In total the youth select committee made 16 recommendations in its report, which was published in November, in a bid to address issues they had identified.
Among these was a call to make personal, social and health and education compulsory, and for teaching of it to include the issues of racism and religious discrimination.
In addition to this, the committee called for:
- Government to work with young people, the police and race and religion organisations to agree definitions of racism and religious discrimination
- Teachers to receive better support to tackle and report incidents
- Government to produce guidance for schools on how to develop such a partnership with their students to raise awareness within schools of discrimination
- Teacher training on racism to be strengthened
- A government study into the effectiveness of online tools for reporting racist incidents
- The appointment of a government minister with sole responsibility for government work tackling racism and discrimination
However, in response to the vast majority of recommendations, the government did not commit to acting on the recommendations - instead listing policies that have already been implemented or are due to be implemented.
In relation to making PSHE statutory, the response states that: "PSHE is an evolving and vital area of education that needs to be fit for children growing up in modern Britain.
"The Department for Education is actively considering the case for further action on PSHE, with particular consideration being given to improving quality and accessibility to ensure that provision is high-quality and age-appropriate."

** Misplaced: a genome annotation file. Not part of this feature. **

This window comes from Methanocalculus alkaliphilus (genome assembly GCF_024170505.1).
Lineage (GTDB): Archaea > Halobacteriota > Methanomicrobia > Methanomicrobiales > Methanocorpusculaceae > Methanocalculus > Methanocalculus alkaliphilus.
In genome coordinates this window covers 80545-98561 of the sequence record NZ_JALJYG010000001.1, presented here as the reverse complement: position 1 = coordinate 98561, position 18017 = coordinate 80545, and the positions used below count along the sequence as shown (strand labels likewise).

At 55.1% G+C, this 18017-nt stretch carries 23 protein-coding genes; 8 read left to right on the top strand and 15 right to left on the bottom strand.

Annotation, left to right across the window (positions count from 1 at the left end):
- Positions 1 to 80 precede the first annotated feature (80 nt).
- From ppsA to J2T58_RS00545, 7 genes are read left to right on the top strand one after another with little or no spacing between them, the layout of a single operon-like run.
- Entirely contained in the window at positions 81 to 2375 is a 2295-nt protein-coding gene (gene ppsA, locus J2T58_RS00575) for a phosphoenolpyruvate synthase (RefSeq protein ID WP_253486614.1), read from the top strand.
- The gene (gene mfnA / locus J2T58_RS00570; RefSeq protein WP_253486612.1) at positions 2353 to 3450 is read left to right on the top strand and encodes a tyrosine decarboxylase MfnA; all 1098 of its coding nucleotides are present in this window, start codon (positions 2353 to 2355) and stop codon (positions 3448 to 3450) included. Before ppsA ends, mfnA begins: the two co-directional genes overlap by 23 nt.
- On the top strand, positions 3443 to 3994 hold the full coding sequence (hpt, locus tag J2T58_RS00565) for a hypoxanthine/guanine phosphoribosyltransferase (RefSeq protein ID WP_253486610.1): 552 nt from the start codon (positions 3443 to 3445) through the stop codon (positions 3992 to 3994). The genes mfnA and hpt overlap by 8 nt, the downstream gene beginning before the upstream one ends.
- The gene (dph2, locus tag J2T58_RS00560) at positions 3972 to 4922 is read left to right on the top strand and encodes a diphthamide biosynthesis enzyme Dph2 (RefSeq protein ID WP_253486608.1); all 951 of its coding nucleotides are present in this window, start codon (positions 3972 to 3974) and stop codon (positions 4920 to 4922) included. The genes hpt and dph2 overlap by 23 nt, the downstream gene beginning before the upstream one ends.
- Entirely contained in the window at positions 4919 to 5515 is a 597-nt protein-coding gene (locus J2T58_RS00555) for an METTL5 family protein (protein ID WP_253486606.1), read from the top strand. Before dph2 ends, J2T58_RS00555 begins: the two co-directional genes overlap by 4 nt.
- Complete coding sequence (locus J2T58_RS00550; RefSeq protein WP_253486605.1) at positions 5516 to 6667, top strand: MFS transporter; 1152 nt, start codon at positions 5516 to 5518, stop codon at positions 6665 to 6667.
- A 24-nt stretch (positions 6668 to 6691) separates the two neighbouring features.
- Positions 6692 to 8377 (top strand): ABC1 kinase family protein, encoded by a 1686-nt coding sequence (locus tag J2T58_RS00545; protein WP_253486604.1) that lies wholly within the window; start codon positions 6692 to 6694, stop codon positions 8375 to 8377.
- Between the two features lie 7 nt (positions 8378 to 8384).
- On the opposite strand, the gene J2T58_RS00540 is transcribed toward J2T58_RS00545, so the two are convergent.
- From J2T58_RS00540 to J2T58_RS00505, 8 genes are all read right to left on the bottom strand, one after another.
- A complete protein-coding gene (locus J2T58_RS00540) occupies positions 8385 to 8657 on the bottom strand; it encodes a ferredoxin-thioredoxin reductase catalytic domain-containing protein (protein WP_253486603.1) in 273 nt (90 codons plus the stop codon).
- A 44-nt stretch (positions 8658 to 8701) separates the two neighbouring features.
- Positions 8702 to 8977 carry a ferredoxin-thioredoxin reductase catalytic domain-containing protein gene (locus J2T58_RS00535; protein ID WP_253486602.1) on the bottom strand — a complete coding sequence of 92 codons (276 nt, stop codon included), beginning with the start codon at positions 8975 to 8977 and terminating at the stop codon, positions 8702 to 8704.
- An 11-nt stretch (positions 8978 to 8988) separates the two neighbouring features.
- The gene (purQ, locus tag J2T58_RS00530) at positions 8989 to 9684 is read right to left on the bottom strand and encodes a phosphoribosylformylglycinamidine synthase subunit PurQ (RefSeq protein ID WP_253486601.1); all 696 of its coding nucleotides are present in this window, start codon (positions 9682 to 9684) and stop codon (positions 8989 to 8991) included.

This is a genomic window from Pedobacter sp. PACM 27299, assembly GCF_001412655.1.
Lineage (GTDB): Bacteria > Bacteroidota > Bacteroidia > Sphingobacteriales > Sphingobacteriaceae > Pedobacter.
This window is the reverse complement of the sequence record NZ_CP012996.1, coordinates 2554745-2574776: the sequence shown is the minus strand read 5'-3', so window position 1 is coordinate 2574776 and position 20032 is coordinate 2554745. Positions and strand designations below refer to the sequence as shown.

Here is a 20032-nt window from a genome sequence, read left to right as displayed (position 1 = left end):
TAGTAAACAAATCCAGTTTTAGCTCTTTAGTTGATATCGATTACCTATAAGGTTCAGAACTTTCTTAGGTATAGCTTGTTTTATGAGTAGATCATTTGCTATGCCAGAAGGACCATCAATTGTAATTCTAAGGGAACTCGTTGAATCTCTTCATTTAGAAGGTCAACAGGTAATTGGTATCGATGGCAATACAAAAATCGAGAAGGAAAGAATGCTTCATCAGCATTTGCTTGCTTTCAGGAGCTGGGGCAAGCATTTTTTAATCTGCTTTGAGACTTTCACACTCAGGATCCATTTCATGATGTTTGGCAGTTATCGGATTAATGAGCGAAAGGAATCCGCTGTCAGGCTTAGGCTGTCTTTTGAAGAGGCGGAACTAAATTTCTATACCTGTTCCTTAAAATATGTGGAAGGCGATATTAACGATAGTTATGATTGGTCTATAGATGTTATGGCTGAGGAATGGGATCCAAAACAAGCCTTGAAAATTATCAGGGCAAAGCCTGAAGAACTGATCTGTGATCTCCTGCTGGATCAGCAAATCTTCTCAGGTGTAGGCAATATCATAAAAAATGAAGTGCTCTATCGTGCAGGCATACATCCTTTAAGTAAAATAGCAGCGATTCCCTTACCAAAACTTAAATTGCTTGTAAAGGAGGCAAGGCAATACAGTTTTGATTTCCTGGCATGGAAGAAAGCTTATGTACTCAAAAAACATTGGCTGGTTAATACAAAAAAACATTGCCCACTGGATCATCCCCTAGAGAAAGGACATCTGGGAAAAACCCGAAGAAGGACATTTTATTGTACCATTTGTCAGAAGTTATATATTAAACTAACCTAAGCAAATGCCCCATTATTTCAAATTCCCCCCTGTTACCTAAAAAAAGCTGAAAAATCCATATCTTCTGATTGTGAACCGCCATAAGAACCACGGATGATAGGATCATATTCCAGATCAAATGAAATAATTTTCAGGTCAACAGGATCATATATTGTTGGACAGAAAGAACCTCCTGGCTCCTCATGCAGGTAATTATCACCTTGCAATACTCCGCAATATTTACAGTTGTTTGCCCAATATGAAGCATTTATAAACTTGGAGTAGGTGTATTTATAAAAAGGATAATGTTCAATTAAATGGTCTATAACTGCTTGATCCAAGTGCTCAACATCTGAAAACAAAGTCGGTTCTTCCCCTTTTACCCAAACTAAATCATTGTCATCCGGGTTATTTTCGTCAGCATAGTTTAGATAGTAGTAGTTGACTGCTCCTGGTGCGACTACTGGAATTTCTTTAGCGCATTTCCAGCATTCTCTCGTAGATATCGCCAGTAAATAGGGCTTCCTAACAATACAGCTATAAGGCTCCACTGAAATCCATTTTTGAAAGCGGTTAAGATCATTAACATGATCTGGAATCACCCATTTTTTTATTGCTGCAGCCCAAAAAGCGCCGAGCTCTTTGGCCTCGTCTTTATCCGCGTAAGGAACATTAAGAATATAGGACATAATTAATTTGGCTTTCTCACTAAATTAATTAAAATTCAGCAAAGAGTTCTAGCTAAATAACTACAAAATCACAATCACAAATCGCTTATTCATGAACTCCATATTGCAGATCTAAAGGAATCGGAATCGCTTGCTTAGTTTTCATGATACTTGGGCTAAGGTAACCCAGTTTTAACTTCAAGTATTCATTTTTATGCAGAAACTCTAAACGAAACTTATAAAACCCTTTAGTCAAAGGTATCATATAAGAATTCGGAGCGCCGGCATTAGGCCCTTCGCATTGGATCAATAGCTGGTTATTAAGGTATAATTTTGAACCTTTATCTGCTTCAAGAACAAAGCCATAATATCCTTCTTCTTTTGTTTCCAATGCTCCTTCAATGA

Responding to calls for the creation of a ministerial post with responsibility for tackling racism, the government states: "Each part of the government, and organisations within society more generally, need to be aware of their own responsibilities for tackling discrimination and promoting equality.
"We believe, therefore, that the best way to ensure that there is clear responsibility for tackling discrimination is to mainstream equalities considerations in policymaking," the response adds.
"This is why we consider that inter-departmental bodies are the best way to encourage ownership of responsibility and to initiate change."
The government response does, however, make a commitment to supporting schools to produce their own codes of practice setting out the principles for a whole-school approach to inclusivity and tolerance.
The government has also welcomed a proposal by assistant chief constable Mark Hamilton's to establish a national hate crime advisory group.
Bronagh Hughes, chair of the youth select committee said: "Whilst we do wish that more of our recommendations could have been supported, we were particularly pleased to read of the Department of Education's consideration of further action on the teaching of PSHE, and the government's welcome of the establishment of a national hate crime Independent Advisory Group for young people."